Water still gushes from the broken pipe. And the railway planks that lie above the public sidewalk are just as loose today as they were on August 25 when, 69-year-old Curtis S. Brown says, a piece of wood dropped on his head, knocking him semi-conscious.
Asked about the hazardous conditions at a CSX bridge next to Coppin State University, the Brandon Scott administration says it is taking steps to protect the public.
“The mayor’s office [has] been in contact with the railroad about the conditions of the bridge,” spokeswoman Stefanie Mavronis told The Brew, with CSX promising to dispatch an inspector to the site.
The railroad did just that today.
The inspector performed the same routine that was observed on Friday when a city Department of Transportation crew arrived under the bridge:
He took some photos and left.
No Safety Protocols
Mavronis said “the administration looks forward to working with CSX to find a solution” to the water leaking down North Avenue – a solution that would appear as easy as diverting the water to a nearby storm drain with a flexible pipe. (This happens when a municipal sewer or water line breaks.)
But a major hurdle, city officials say, is that the pipe is on private property, and the city must first determine the pipe’s ownership and then give the owner time to fix the problem.
After a CSX retaining wall collapsed in 2014, pulling down part of 26th Street, the Rawlings-Blake administration vowed to conduct safety examinations of all rail bridges, overpasses and retaining walls.
In 2018, when another portion of the same CSX wall buckled, the Pugh administration acknowledged that safety standards and an inspection system had never been started.
Councilman James Torrence says he first heard complaints about the bridge last April from Mt. Hebron Baptist Church, which is located immediately west of the structure.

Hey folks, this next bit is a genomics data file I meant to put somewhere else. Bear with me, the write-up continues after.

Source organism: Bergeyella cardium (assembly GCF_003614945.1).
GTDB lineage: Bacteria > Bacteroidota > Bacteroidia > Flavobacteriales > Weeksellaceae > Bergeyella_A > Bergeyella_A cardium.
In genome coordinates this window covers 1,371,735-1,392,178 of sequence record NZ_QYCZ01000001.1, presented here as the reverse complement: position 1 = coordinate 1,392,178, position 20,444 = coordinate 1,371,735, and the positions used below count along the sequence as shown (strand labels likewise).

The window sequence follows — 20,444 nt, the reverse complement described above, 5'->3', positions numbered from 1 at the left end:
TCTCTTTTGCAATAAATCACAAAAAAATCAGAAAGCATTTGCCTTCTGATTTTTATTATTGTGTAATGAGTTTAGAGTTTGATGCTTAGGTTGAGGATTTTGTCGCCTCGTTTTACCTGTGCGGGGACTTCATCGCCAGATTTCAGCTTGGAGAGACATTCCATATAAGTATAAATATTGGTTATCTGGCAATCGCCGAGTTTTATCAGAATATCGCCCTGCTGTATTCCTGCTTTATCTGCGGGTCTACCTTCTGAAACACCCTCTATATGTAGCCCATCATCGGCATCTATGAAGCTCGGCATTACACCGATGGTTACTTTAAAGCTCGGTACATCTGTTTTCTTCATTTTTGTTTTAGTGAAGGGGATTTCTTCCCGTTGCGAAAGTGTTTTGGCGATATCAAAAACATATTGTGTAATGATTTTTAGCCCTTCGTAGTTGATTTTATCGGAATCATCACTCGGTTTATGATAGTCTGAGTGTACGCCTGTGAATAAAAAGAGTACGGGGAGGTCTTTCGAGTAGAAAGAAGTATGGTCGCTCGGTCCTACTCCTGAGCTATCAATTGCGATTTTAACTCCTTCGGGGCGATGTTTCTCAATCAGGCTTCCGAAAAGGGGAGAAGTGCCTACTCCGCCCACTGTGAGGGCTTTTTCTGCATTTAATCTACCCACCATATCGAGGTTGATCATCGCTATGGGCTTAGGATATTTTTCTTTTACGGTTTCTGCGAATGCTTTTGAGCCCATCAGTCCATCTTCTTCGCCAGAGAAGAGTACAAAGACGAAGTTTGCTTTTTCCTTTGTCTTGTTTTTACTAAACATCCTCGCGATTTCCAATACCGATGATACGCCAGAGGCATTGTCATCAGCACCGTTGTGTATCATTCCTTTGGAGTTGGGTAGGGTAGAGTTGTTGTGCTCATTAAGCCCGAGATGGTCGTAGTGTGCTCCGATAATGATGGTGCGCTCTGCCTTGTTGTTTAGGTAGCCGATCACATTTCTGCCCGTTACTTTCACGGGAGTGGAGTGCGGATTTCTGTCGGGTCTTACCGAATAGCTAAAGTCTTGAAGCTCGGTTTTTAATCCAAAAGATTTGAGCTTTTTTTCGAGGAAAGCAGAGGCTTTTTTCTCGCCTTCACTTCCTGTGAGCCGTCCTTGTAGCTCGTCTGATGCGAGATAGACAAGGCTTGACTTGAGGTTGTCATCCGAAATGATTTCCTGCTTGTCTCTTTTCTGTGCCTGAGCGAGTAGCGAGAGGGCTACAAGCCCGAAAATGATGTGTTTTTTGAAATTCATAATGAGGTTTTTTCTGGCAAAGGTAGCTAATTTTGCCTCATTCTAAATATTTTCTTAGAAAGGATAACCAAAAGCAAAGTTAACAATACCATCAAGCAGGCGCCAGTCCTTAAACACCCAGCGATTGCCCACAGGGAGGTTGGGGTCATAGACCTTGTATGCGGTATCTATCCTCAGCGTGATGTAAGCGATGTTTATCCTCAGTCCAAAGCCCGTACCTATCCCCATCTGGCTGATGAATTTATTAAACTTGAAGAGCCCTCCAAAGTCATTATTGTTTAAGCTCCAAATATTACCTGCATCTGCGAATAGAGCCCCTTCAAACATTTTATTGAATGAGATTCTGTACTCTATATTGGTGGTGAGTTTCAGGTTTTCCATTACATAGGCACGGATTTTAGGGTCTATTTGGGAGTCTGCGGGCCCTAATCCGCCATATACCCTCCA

He said he was concerned about pedestrian safety and the impact of constantly running water on North Avenue’s streetscape beautification project.
Six months later, he has not received any definitive information except that, following last week’s Brew article, “everybody is desperate to find the source of the leaking water.”
On Friday, DOT announced that it “will be reaching out to AT&T” to “address the water leaking from their fiber optic cable under the bridge.” When The Brew called the emergency contact number listed on the pipe last week, the voice that answered lamented:
“I’m retired, and I never worked for AT&T. I’ve been getting these calls for over a year.”
Equanna Fisher, who lives at the Walbrook Mill Apartments next to the bridge, said the water has been running out of the pipe for at least 18 months.
From her wheelchair perch, she said that she watches people in Baltimore City vehicles stop under the bridge, look at the water pouring down, then drive away.
Because it runs continuously and is under pressure, city officials speculate it is chlorinated “city” water that somehow got diverted into the fiber optics cable.
Repeated queries to DPW about the water’s origin have not been answered.
CSX also has not returned emails, texts, photographs and phone calls from The Brew.
Nor has it made any public statements about safety improvements to the roughly 100-year-old structure that once housed a small passenger station.
BELOW: The sights and sounds of the leaking bridge: